The 100 MW Aiya Solar Project, located on tribal trust land in Clark County, Nev., has been approved by the U.S. Department of the Interior (DOI).
Yesterday, DOI Secretary Sally Jewell joined leaders of the Moapa Band of Paiute Indians and First Solar to announce approval of the project. Jewell’s visit to Nevada was the last of a three-state tour to highlight the Obama administration’s efforts to support renewable energy, says the DOI.
Located about 40 miles northeast of Las Vegas, the Aiya Solar Project is the third utility-scale photovoltaic facility approved for development on the Moapa Band of Paiute Indians Reservation. In addition, the project is the 60th renewable energy project approved for federally administered land since 2009 as part of a department-wide effort to advance the smart development of renewable energy on the nation’s public lands, the agency adds.
Jewell, who serves as chair of the White House Council on Native American Affairs, announced the approval following a tour of First Solar’s previously approved Moapa Southern Paiute Solar project site. Aiya was proposed by Aiya Solar Project LLC, a subsidiary of First Solar Inc., and was developed by First Solar in partnership with the Moapa Band of Paiute Indians.
According to the DOI, the record of decision for Aiya approves the construction, operation and maintenance of the low-impact photovoltaic plant and associated infrastructure on about 900 acres of tribal land. Infrastructure would include an electric line to connect the project to the existing transmission grid, a water pipeline, an operations and maintenance building, and other related facilities.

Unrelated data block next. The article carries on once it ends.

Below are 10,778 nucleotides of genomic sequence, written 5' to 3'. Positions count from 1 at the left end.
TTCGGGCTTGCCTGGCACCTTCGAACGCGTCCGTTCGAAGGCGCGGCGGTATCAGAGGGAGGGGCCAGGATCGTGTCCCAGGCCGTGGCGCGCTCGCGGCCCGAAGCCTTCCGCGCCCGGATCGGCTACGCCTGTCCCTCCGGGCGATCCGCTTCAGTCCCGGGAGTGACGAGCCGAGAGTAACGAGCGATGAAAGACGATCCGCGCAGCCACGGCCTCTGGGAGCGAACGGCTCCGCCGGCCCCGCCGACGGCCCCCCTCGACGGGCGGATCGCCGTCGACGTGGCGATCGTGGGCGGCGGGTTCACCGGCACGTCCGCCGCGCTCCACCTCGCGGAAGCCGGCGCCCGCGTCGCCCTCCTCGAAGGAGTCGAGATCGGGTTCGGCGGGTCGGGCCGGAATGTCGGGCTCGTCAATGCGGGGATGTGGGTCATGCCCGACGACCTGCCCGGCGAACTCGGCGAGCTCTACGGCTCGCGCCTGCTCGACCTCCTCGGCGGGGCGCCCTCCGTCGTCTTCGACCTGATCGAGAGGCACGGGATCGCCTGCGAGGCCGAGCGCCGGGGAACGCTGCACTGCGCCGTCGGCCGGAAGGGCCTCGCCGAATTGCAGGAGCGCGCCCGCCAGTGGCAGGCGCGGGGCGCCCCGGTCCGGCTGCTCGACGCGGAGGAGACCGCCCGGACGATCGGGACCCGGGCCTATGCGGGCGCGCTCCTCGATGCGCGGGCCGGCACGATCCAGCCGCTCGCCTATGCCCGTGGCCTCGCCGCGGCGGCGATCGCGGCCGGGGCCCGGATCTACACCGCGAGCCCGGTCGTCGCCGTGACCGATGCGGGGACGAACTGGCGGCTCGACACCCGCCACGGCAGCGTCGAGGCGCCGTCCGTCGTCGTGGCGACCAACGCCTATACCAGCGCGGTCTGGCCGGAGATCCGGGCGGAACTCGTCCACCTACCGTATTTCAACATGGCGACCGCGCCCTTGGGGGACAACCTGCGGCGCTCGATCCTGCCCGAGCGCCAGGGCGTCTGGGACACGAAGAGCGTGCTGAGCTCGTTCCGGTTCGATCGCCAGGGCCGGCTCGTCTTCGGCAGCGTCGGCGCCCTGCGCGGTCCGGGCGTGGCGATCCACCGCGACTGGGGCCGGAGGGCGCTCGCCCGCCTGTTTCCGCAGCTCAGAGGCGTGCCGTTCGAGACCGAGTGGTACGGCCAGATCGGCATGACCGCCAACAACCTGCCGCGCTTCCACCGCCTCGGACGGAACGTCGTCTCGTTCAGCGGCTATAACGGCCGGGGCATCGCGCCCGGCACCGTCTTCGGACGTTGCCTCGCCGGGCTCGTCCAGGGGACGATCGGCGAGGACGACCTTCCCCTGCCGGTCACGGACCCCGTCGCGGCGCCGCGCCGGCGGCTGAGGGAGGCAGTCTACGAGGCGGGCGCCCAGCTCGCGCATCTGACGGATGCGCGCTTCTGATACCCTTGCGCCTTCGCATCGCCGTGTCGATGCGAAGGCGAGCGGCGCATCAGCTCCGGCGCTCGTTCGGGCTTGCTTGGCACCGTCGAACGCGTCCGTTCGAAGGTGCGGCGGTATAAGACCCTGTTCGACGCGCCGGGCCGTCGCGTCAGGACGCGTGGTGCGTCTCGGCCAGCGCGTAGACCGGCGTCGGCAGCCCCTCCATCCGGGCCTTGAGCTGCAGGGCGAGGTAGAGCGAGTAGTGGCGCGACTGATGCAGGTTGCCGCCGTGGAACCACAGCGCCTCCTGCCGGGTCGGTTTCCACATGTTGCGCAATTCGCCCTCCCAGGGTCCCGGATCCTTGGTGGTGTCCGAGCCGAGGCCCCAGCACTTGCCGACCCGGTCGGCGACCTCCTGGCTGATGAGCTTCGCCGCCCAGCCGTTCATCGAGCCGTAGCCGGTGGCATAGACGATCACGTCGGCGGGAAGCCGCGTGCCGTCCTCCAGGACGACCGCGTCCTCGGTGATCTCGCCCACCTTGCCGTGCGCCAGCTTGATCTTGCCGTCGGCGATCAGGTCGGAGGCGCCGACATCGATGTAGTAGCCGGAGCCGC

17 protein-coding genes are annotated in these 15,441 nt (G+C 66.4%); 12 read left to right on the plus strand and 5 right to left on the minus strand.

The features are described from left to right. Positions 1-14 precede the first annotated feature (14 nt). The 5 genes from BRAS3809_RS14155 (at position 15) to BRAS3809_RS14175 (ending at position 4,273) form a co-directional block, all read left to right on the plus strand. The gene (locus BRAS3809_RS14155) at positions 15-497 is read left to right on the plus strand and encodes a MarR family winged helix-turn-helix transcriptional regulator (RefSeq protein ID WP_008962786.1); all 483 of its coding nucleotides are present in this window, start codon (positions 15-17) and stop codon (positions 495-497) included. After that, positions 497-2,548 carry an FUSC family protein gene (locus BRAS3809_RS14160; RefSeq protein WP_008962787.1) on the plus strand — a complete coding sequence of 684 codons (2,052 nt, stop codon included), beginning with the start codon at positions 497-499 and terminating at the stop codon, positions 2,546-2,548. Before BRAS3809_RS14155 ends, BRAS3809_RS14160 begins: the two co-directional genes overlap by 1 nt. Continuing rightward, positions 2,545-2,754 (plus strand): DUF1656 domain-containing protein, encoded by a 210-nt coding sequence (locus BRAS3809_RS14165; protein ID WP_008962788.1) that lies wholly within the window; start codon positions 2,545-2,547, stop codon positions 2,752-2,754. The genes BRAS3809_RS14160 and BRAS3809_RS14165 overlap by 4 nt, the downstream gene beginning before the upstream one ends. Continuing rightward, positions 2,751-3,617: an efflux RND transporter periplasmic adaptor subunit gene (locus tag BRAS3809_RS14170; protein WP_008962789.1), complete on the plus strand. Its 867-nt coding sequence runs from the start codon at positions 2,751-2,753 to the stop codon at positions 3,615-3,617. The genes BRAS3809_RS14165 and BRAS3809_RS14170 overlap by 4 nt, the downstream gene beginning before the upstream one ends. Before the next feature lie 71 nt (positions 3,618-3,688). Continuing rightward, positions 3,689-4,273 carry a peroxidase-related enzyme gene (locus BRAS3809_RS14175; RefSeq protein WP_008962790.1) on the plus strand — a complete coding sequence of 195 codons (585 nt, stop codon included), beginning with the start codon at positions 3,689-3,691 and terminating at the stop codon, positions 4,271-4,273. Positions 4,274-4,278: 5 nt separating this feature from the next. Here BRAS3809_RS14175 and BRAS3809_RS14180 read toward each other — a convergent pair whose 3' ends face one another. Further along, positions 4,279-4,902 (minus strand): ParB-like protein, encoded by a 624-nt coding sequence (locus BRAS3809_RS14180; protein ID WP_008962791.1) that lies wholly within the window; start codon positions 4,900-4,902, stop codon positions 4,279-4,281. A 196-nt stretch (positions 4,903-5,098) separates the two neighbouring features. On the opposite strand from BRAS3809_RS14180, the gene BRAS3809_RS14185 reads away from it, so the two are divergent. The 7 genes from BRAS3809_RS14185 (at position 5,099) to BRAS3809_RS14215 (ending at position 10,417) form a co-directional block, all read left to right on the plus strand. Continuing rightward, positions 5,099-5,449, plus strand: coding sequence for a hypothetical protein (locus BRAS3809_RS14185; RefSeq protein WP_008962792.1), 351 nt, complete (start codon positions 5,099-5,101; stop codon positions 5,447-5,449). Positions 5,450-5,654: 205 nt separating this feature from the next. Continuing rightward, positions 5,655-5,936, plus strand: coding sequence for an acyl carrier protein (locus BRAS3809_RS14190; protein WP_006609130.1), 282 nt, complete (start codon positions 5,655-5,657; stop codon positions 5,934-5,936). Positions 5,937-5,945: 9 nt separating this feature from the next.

The facility is expected to generate enough electricity to power about 25,000 homes and create about 300 construction jobs on the reservation, according to First Solar. The company and the tribe have proposed operation of the facility for at least 30 years; this includes two options to renew the lease for an additional 10 years each.
The DOI says the project will help provide a long-term, diverse and viable economic revenue base and job opportunities for the Moapa Band of Paiute Indians, as well as assist Nevada and neighboring states in meeting their renewable energy needs.
In evaluating the proposed project’s compliance with the National Environmental Policy Act, the Bureau of Indian Affairs worked closely with the Moapa Band of Paiute Indians and cooperating agencies, including the Bureau of Land Management, U.S. Fish and Wildlife Service, U.S. Environmental Protection Agency and U.S. Army Corps of Engineers, the DOI notes.
The Aiya project is one of four solar power facilities planned by First Solar and Tribes in the area. In 2012, the DOI approved the 250 MW Moapa Southern Paiute Solar photovoltaic facility, serving customers of the Los Angeles Department of Water and Power under a 25-year power purchase agreement. This first-ever utility-scale solar project on American Indian trust lands is currently under construction and is nearing completion. First Solar is also working with the Las Vegas Paiute Tribe on another 100 MW facility at its Snow Mountain Reservation and with the Fort Mojave Tribe on a 300 MW project at its Fort Mojave Reservation.
Prior to 2009, says the DOI, there were no solar energy projects permitted on federally administered land.
“As our nation’s renewable energy portfolio continues to grow, it is important that tribal communities have every opportunity to harness the energy of the sun and wind in a way that can power homes, businesses and economies,” said Jewell.